Innisfail Town Theater
Hanging at the Ol'Moose
In 2004, with the dissolution of the Innisfail Chapter of the Loyal Order of Moose, the hall was purchased for, and leased to Innisfail Town Theatre. Many volunteer hours by I.T.T. supporters and members have transformed the hall into a warm and inviting venue in which to meet, rehearse and perform plays.
In July of 2009, I.T.T. became the proud owners of the Ol'Moose Hall and after 102 years celebrated the return of the hall to its original function as an entertainment venue at the heart of the community.
The summer of 2011 marked another milestone in the history of the Ol'Moose. Thanks to the help of an Alberta Government grant, donations from local businesses, and many more volunteer hours, phase 1 of the exterior renovation project provided a much needed face lift. It included adding brick to the lower portion of the building, replacing some badly damaged siding, and repairing aging exterior walls. Windows that once graced the north end of the building were exposed and replaced, returning some of the former character to the hall.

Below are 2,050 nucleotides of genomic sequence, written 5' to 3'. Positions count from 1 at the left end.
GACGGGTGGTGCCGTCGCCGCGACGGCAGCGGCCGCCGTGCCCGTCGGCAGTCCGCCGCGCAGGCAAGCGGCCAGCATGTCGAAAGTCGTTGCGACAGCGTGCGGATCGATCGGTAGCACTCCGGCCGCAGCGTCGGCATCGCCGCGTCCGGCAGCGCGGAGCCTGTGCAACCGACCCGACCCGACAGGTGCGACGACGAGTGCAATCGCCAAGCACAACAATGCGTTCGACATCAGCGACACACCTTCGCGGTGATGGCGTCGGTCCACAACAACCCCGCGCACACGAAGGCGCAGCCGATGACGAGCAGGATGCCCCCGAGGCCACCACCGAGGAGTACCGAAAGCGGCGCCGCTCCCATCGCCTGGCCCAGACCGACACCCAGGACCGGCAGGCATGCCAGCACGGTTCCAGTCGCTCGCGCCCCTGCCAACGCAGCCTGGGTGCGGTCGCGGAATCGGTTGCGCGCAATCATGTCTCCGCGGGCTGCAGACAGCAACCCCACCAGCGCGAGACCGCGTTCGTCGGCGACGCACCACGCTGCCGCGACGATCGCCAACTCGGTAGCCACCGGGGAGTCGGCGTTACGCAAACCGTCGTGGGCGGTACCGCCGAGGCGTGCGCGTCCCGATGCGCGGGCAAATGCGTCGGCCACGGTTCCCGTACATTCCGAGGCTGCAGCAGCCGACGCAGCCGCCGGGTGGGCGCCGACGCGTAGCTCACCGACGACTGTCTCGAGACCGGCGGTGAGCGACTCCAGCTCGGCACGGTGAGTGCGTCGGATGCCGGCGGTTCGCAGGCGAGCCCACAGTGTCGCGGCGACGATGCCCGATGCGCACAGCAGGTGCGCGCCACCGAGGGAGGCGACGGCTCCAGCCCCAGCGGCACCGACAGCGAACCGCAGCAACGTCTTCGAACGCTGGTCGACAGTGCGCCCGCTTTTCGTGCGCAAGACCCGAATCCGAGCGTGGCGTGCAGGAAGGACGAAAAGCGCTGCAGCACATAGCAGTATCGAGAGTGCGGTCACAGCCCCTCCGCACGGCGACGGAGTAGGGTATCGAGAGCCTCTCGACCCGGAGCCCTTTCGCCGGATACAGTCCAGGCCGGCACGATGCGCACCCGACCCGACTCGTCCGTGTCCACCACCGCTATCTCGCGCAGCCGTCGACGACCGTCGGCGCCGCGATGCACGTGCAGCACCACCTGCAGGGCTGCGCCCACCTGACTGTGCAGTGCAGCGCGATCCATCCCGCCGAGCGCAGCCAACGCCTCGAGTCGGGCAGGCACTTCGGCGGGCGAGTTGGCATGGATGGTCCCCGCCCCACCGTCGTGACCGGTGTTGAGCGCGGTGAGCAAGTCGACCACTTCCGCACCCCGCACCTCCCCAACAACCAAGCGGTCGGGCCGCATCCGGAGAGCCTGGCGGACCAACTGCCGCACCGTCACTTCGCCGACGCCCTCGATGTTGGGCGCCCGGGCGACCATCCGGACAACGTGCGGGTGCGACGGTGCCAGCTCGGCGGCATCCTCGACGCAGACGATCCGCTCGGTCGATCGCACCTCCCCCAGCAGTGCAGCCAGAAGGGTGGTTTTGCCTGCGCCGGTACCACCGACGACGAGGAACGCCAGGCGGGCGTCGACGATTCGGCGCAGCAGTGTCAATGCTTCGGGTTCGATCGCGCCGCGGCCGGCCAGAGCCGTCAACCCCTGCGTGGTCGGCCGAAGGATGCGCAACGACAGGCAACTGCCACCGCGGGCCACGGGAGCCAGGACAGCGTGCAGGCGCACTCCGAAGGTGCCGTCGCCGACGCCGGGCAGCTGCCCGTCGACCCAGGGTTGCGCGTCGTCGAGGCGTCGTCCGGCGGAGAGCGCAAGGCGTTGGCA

September 2012 marked the end of the second phase of exterior renovations. Thanks to assistance from the Town of Innisfail's Façade Improvement Grant, the Ol'Moose was freshened up with new siding and exterior lighting. The finishing touch was an awning over the front entrance and bright new red doors to welcome members and guests into the home of Innisfail Town Theater.
The building we now know as the Ol'Moose was reported to have been built in 1907. Over the years, it has changed hands several times and has undergone many alterations to suit the needs of its owners. Originally known as the Innisfail Opera House, it served for many years as a facility for community functions, live productions and motion picture shows. During war years, the hall came into the hands of the Canadian Department of National Defence and was used for militia training and meetings. In 1965, the Loyal Order of Moose took possession of the hall. It became their lodge and was used to host meetings, bingos, and private functions. If only the walls could talk, they'd echo the memories of concerts, weddings, anniversaries, memorials, and numerous other celebrations that have taken place there.